|Pharmacy-based Needle Exchange (PBNX) Schemes in South East England: A Survey of Service Providers|
Sheridan, J., Lovell, S., Turnbull, P., Parsons, J., Stimson, G. & Strang, J.,
Reviewed by Charlotte Ritchie and Ann Buchanan,
In order to examine the nature and extent of pharmacy-based needle exchange services in south-east England, two postal surveys were carried out during 1997/98. The aim was to consider PBNX activities in relation to reducing the risks associated with injecting drug use. In order to cover all the schemes in the south-east, health authorities were contacted and details of all local schemes were provided. The questionnaire, which was sent to all 440 pharmacies in the south-east covering an area with a population estimated at approximately 13 million (Office for National Statistics, 1999), covered the demographics of pharmacies and pharmacists, the level of exchange activity in the preceding month, the type of equipment given out, the information provided for clients, whether other related services were offered, the support available to pharmacists and problems or suggestions that were raised. A postal survey of the 36 PBNX co-ordinators in the south-east was also carried out.
The UK has a network of more than 12,000 community pharmacies, which provide sterile injecting equipment, either free through pharmacy-based needle exchanges, or for sale over the counter. There are PBNX in nearly all of the health authorities in England, organized into schemes paid for by each health authority, but possibly operated by other organizations commissioned by the health authorities. Pharmacists are not obliged to provide needle exchanges as part of their NHS contract, but those who do so are reimbursed at a mean flat annual fee estimated in this report to be £627. Those participating are supplied with the injecting equipment, supplied by the PBNX scheme free of charge, and clients do not have to pay for needle exchanges. It has been estimated that one in five community pharmacies provide this service in England and Wales.
Whilst the research had a low attrition rate and provided interesting results, the findings are limited both by the lack of comparable data in this field, and by the lack of user report. The latter would have complemented the findings, and provided greater insight into the gaps in service provision and the causal mechanisms behind, for example, low return rates of equipment. The user perspective might also have provided us with a clearer perception of how supply meets demand. In this research, only 9% of PBNXs were identified as being in rural areas, yet we know that drug abuse occurs in clusters including those in rural areas, suggesting that there is a need for a greater mapping of PBNX services to ensure availability even where demand is lower.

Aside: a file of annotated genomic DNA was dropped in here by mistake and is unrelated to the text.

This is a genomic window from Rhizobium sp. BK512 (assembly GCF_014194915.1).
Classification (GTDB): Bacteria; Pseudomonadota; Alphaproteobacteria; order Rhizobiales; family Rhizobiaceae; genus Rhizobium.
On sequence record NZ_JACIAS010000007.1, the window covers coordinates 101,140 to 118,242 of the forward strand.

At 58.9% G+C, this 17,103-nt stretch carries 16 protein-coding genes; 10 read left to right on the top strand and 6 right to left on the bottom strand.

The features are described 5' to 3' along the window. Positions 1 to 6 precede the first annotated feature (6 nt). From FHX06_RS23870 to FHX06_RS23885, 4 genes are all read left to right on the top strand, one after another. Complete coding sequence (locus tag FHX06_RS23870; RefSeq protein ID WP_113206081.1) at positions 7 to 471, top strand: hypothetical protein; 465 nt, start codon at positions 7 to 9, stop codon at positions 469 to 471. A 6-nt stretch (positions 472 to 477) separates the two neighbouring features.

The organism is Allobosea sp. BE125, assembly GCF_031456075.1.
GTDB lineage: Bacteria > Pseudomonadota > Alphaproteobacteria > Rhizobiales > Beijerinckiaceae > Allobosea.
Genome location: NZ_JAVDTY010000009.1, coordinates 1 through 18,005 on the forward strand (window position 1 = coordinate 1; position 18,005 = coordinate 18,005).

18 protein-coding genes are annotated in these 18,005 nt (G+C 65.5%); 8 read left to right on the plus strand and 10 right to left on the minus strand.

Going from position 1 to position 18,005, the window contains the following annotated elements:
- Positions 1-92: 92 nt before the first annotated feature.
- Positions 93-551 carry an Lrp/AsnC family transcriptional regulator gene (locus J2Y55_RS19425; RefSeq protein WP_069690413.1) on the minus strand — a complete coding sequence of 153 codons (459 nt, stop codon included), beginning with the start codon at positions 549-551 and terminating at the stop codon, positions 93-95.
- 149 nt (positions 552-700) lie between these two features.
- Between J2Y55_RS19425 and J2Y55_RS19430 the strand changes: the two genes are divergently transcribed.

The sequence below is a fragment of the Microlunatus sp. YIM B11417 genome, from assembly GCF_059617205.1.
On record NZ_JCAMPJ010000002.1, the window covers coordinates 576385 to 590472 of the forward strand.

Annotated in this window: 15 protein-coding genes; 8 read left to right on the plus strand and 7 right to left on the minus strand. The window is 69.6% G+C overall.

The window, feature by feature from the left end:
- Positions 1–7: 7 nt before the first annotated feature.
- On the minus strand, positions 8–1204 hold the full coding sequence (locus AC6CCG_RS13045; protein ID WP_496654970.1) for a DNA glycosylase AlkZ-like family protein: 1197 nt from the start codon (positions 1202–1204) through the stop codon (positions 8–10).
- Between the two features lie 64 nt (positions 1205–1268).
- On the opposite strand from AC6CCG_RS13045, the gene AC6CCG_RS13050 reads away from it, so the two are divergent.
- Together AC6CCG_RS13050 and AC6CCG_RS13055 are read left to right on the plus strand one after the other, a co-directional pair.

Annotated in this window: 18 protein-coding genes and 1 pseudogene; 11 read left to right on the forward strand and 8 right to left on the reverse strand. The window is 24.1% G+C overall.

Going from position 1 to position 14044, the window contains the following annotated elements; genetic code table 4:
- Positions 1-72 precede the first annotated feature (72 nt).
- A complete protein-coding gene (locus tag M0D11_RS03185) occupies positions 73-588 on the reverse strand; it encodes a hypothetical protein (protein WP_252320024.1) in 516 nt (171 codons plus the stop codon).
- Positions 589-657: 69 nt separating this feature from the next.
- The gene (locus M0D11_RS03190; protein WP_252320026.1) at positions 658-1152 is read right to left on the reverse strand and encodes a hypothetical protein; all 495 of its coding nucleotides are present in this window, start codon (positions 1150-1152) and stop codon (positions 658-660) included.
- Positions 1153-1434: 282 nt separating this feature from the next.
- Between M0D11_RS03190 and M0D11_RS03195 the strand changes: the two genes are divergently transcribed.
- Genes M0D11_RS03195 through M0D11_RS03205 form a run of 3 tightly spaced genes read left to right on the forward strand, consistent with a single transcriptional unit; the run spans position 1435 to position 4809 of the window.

Implications for Social Work Practice
PBNX may attract a different group of clients from those who attend drug agencies, due to the anonymity that characterizes the use of PBNX and the fact that community pharmacies are used also by a wide spectrum of the local community. They therefore have the potential to pull in hard-to-reach as well as recreational injectors. The importance for practitioners lies in good inter-agency working, encouraging pharmacists to take part in the scheme and ensuring that users are aware of where their nearest PBNX is. There may also be a role for practitioners in encouraging pharmacists to engage in more proactive health care such as advice on hepatitis B and C, and HIV testing. Whilst awareness of the general public and retail environment should be maintained, it may be appropriate for practitioners to work alongside pharmacists in negotiating a widening of services to include, for example, the provision of more ‘pick and mix’ forms of equipment, advice on its safe use, wound management, referral, and social and welfare advice. The maintenance of this key public health service will rely on the provision of good training, support and inter-agency working by practitioners in the field.
Although the Department of Health recommended the further expansion of PBNX in 1996, growth has been patchy. The results of this research suggest that the provision of services for intravenous drug users can be carried out successfully from non-specialist outlets. PBNX are an important part of the public health approach to illicit drug use, both in reducing risk from shared needles and dirty equipment, and in promoting healthier lifestyles including the use of contraceptives, the provision of information and so on. This research found that clients wanted several items that were not included in their ready-made packs, such as filters, sterile water, citric acid and ascorbic acid, but in the UK it is illegal to supply any injecting paraphernalia for use in illicit drug-taking, with the exception of needles and syringes (HMSO, 1986). It may be opportune to amend the legislation so that IDUs can continue to be encouraged to use needle exchanges. The two biggest risks attaching to the use of illicit class A drugs are arguably the links to crime, and the deterioration of health. PBNX represent a modest attempt to contain the health-related risks associated with intravenous drug use. It is tempting to hypothesise that with adequate funding and training, their role could be expanded both in outlet type, and in range of services so that those addicted to use can maintain healthy lifestyles within an environment that is relatively value free and user friendly.